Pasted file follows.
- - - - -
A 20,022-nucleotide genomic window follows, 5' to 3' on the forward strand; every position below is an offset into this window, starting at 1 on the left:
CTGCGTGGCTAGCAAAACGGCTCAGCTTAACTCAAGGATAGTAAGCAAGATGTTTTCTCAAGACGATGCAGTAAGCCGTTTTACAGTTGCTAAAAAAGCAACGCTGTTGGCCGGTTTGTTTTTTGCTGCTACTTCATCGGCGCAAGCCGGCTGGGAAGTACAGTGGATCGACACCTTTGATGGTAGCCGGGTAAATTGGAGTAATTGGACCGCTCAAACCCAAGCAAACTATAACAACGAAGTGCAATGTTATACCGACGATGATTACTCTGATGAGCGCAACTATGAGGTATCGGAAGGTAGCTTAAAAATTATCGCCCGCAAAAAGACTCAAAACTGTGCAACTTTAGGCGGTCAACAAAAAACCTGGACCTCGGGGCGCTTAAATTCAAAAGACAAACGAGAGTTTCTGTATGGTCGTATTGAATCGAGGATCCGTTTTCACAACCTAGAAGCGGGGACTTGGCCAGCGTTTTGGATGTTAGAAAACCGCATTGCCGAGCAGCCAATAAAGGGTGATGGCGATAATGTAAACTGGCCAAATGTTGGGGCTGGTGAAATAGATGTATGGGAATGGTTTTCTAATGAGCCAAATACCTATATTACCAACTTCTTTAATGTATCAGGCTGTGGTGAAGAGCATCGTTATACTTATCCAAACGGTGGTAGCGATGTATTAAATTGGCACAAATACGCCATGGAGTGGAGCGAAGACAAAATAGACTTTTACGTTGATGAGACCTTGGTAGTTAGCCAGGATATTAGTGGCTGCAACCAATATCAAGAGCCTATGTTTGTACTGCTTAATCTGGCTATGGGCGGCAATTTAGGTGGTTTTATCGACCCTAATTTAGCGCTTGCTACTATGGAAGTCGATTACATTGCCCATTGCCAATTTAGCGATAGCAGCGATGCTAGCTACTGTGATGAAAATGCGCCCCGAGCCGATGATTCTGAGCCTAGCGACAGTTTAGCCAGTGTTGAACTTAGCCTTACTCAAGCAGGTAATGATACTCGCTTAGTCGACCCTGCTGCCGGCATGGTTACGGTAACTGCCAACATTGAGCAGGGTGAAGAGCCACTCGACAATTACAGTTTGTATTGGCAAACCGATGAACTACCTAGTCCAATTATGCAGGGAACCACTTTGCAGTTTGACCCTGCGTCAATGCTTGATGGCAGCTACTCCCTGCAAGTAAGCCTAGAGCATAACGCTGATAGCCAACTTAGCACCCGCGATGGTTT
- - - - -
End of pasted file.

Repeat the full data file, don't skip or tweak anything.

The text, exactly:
A 20,022-nucleotide genomic window follows, 5' to 3' on the forward strand; every position below is an offset into this window, starting at 1 on the left:
CTGCGTGGCTAGCAAAACGGCTCAGCTTAACTCAAGGATAGTAAGCAAGATGTTTTCTCAAGACGATGCAGTAAGCCGTTTTACAGTTGCTAAAAAAGCAACGCTGTTGGCCGGTTTGTTTTTTGCTGCTACTTCATCGGCGCAAGCCGGCTGGGAAGTACAGTGGATCGACACCTTTGATGGTAGCCGGGTAAATTGGAGTAATTGGACCGCTCAAACCCAAGCAAACTATAACAACGAAGTGCAATGTTATACCGACGATGATTACTCTGATGAGCGCAACTATGAGGTATCGGAAGGTAGCTTAAAAATTATCGCCCGCAAAAAGACTCAAAACTGTGCAACTTTAGGCGGTCAACAAAAAACCTGGACCTCGGGGCGCTTAAATTCAAAAGACAAACGAGAGTTTCTGTATGGTCGTATTGAATCGAGGATCCGTTTTCACAACCTAGAAGCGGGGACTTGGCCAGCGTTTTGGATGTTAGAAAACCGCATTGCCGAGCAGCCAATAAAGGGTGATGGCGATAATGTAAACTGGCCAAATGTTGGGGCTGGTGAAATAGATGTATGGGAATGGTTTTCTAATGAGCCAAATACCTATATTACCAACTTCTTTAATGTATCAGGCTGTGGTGAAGAGCATCGTTATACTTATCCAAACGGTGGTAGCGATGTATTAAATTGGCACAAATACGCCATGGAGTGGAGCGAAGACAAAATAGACTTTTACGTTGATGAGACCTTGGTAGTTAGCCAGGATATTAGTGGCTGCAACCAATATCAAGAGCCTATGTTTGTACTGCTTAATCTGGCTATGGGCGGCAATTTAGGTGGTTTTATCGACCCTAATTTAGCGCTTGCTACTATGGAAGTCGATTACATTGCCCATTGCCAATTTAGCGATAGCAGCGATGCTAGCTACTGTGATGAAAATGCGCCCCGAGCCGATGATTCTGAGCCTAGCGACAGTTTAGCCAGTGTTGAACTTAGCCTTACTCAAGCAGGTAATGATACTCGCTTAGTCGACCCTGCTGCCGGCATGGTTACGGTAACTGCCAACATTGAGCAGGGTGAAGAGCCACTCGACAATTACAGTTTGTATTGGCAAACCGATGAACTACCTAGTCCAATTATGCAGGGAACCACTTTGCAGTTTGACCCTGCGTCAATGCTTGATGGCAGCTACTCCCTGCAAGTAAGCCTAGAGCATAACGCTGATAGCCAACTTAGCACCCGCGATGGTTT